The Indigenous Solidarity Group (ISG) (1997 - 1999)

In 1997 and 1998, Friends of the Earth Melbourne hosted two significant gatherings with Indigenous People.  The first, held in March 1997 was entitled "A Gathering in Solidarity with Indigenous People and the Earth".  The second, held in November 1998 was entitled "Global Survival and Indigenous Rights".

The idea behind the first gathering came in June 1996 with the establishment of the Indigenous Solidarity Group (ISG).  This group had three advisors, Elizabeth King (Kerrup Jmara), Lionel Foggarty (Wakka Wakka) and Joan Wingfield (Kokotha).  The goal of the ISG was to provide a forum so that indigenous people could speak to non-indigenous people and educate them about the real history of Australia.  The two day March 1997 gathering was held at the North Melbourne Town Hall and was attended by about 150 people and featured 16 Aboriginal people from Australia and 12 speakers representing issues overseas.  A large contingent of Ngarrindjeri women attended the gathering to discuss issues relating to the Hindmarsh Bridge debacle. The key resolution for the gathering was "this meeting recognises Aboriginal sovereignty and accepts the rights of indigenous people in upholding Customary Law in Australia."

Unfortunately for the ISG costs blew out by $7,000 on the first conference due to complications of travel arrangements of people from the United States.  Much of the work of ISG over the following months was spent fundraising to repay the money back to FoE.  This was a serious hardship for those who remained with ISG.

In February 1998, the ISG then got a burst of new energy with a number of new people wanting to get involved.  The group again decided to arrange another gathering for November 1998.  This time the organising group was significantly larger and more time was spent planning the event.  A great deal of support for the second gathering came from Larry Walsh, who suggested that the gathering could be held at Maribyrnong on the grounds of Pipe Makers Park.

Over 500 people attended the second gathering over the three days.  The gathering made a big impact with many doors being opened and featured indigenous speakers from Tasmania, Victoria, New South Wales, Queensland, South Australia, Western Australia and international speakers from the United States, the Philippines, Costa Rica and Ecuador.  Of special interest was the attendance of almost 20 Kupa Piti Kungka Tjuta women from Cooper Pedy who were building momentum to stop the nuclear waste dump being proposed for their lands.  The ISG was given only a day or so warning that the women were attending the gathering.  Remarkably as their train pulled into Spencer Street, local Wurundjeri dancers who were at the station for another arrival, did a welcoming dance for the Aunties.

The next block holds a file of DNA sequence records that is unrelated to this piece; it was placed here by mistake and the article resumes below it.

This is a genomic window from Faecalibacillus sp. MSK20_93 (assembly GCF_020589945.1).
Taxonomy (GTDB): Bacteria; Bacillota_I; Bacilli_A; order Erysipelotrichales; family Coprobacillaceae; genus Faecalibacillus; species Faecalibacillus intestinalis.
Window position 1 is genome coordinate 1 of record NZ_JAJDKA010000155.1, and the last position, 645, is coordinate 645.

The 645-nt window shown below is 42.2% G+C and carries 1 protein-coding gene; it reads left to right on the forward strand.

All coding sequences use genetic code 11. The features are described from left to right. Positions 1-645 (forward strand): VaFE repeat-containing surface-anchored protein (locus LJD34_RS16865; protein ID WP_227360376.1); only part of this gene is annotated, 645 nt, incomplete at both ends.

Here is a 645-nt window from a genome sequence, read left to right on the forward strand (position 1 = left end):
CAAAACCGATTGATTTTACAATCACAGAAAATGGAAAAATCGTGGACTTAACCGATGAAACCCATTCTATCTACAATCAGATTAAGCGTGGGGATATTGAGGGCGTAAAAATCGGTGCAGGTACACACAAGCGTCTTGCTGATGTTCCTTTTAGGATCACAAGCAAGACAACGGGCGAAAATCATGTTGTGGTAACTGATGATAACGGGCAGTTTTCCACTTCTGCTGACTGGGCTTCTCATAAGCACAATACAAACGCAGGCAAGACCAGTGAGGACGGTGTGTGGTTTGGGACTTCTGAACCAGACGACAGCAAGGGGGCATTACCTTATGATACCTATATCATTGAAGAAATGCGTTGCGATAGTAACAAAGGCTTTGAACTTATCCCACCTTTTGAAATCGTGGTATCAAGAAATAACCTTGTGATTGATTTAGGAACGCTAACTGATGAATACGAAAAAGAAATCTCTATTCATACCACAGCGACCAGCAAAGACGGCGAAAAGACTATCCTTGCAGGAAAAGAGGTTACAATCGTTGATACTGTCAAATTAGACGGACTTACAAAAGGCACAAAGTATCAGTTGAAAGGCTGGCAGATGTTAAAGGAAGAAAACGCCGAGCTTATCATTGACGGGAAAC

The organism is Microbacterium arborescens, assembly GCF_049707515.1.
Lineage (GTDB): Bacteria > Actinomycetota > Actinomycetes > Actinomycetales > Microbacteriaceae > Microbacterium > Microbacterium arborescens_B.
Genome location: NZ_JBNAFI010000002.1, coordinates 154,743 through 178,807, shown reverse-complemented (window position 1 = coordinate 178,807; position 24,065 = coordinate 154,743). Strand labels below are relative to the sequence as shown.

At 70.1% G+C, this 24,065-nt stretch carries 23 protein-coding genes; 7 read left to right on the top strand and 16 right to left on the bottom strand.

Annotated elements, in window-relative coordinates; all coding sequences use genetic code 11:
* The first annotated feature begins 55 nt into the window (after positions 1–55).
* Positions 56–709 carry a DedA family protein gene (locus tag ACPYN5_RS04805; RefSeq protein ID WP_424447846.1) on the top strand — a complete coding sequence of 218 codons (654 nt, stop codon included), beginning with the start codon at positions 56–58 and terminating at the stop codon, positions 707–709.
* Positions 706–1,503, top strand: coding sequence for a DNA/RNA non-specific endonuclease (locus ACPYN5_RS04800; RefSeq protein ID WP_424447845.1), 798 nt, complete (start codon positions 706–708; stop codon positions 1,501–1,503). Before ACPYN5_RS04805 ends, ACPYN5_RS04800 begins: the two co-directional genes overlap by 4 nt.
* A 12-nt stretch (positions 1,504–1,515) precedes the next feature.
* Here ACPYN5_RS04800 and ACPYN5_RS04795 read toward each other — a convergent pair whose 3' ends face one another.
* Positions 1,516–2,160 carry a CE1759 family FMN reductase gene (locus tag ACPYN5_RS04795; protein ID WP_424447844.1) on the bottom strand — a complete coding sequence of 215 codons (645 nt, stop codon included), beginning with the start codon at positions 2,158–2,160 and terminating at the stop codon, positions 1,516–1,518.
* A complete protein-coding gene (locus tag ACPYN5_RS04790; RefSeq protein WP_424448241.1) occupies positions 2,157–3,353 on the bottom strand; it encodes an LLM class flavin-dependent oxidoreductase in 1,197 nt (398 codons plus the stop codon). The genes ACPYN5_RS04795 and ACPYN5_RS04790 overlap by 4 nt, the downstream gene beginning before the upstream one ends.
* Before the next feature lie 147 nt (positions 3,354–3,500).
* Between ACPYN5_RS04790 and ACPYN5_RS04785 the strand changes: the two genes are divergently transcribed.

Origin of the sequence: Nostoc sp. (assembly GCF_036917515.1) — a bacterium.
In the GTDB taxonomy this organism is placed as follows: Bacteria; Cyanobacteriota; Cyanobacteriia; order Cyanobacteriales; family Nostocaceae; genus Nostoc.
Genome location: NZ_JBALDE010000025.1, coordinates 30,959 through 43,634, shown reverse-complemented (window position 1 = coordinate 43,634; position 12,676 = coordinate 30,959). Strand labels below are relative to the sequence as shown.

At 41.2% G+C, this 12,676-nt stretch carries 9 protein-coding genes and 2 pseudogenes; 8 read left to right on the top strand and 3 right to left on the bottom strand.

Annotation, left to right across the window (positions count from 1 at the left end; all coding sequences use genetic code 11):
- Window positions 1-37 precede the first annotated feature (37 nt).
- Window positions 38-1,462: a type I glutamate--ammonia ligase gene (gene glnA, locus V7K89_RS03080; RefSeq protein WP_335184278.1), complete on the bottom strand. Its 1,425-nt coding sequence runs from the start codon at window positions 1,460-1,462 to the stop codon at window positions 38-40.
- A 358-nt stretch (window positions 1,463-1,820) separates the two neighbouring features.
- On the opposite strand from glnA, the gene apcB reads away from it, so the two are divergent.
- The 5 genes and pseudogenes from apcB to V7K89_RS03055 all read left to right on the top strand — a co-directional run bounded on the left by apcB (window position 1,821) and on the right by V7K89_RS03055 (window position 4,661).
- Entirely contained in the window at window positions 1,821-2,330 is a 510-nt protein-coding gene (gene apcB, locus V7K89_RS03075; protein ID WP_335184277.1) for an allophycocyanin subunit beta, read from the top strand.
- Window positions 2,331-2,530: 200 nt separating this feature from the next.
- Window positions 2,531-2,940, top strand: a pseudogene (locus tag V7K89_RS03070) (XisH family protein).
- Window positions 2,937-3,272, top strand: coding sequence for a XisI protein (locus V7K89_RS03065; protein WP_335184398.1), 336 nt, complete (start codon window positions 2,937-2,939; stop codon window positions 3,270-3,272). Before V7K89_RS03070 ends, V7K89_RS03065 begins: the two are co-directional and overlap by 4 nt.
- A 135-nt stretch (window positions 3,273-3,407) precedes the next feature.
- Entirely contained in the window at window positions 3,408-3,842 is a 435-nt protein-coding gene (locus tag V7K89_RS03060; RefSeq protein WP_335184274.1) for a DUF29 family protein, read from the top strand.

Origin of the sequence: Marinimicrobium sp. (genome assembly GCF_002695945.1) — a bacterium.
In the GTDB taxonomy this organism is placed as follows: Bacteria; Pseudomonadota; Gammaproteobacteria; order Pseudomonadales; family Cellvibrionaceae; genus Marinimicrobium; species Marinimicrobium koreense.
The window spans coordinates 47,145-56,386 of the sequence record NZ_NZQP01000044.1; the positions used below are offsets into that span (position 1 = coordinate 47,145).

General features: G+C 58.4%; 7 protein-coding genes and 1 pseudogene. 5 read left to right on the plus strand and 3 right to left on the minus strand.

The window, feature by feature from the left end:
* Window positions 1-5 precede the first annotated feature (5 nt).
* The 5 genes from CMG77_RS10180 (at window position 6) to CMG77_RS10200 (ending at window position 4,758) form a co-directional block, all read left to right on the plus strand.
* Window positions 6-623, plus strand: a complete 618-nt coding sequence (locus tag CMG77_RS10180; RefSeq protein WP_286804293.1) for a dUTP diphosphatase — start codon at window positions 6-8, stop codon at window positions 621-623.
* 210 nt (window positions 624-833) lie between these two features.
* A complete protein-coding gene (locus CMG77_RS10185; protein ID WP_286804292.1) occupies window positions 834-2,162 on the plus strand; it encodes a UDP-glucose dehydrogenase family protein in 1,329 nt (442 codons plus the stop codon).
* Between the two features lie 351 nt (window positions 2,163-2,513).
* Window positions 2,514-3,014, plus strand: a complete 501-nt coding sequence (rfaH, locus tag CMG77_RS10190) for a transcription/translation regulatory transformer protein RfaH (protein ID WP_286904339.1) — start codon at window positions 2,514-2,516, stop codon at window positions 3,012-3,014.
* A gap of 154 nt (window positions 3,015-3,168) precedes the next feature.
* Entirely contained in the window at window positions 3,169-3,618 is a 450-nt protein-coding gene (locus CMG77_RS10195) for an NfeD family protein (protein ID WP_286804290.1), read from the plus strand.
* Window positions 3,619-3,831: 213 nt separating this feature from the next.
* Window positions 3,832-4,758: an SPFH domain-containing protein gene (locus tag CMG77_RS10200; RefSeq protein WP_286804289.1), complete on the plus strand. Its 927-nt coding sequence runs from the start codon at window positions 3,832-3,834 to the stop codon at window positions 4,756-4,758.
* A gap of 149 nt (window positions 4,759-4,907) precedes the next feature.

Networking of indigenous and non-indigenous people at this gathering was very important. Many relationships were established at this gathering which in turn blossomed into important friendships.  For many grassroots environmental campaigners this gathering was the first time many people had even met indigenous people, let alone hear such passionate and powerful speeches.  Of special importance was the speech made by Wadjularbinna Nulyarimma, from the Gulf Country in Queensland, which had enormous emotional impact to all who heard it.

Arabunna man Kevin Buzzacott, speaking at the conference gave a word from his language to the ISG - the word 'Nuyumunda', which means 'Beginning the process of coming together/being whole".

A recurrent theme at the gathering was the need to recognise traditional lore/law and Indigenous decision-making structures.  This was highlighted by the resounding support for using the Treaty process in Australia and elsewhere to acknowledge pre-existing Aboriginal Sovereignty.

A third ISG gathering was tentatively planned to go ahead - possibly in Brisbane in 2000, but unfortunately never eventuated. The stress of organising two gatherings had taken its toll on the volunteers of the ISG and after a couple of months the ISG dissolved, although many of the people involved in ISG have continued to be involved in solidarity work with indigenous people.  ISG had hoped that the gatherings could be organised in a different area of Australia, however no one has, as yet, taken up that offer.

by Anthony Amis This was orginally published in the 30 Years of FoE history